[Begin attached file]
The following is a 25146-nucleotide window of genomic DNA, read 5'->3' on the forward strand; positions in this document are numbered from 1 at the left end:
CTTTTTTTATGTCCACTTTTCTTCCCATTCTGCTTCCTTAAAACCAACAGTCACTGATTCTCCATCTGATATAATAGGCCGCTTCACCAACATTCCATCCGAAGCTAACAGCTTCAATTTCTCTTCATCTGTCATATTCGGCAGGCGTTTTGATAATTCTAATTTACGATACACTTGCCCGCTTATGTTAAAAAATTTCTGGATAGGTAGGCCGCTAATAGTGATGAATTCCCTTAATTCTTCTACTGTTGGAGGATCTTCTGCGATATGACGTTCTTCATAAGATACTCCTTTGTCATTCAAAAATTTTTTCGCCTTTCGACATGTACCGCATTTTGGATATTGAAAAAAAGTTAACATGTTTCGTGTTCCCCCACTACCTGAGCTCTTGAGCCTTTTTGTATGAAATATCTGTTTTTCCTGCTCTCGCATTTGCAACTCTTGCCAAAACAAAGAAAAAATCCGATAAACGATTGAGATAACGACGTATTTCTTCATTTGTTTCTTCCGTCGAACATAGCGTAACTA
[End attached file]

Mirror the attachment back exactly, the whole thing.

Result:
The following is a 25146-nucleotide window of genomic DNA, read 5'->3' on the forward strand; positions in this document are numbered from 1 at the left end:
CTTTTTTTATGTCCACTTTTCTTCCCATTCTGCTTCCTTAAAACCAACAGTCACTGATTCTCCATCTGATATAATAGGCCGCTTCACCAACATTCCATCCGAAGCTAACAGCTTCAATTTCTCTTCATCTGTCATATTCGGCAGGCGTTTTGATAATTCTAATTTACGATACACTTGCCCGCTTATGTTAAAAAATTTCTGGATAGGTAGGCCGCTAATAGTGATGAATTCCCTTAATTCTTCTACTGTTGGAGGATCTTCTGCGATATGACGTTCTTCATAAGATACTCCTTTGTCATTCAAAAATTTTTTCGCCTTTCGACATGTACCGCATTTTGGATATTGAAAAAAAGTTAACATGTTTCGTGTTCCCCCACTACCTGAGCTCTTGAGCCTTTTTGTATGAAATATCTGTTTTTCCTGCTCTCGCATTTGCAACTCTTGCCAAAACAAAGAAAAAATCCGATAAACGATTGAGATAACGACGTATTTCTTCATTTGTTTCTTCCGTCGAACATAGCGTAACTA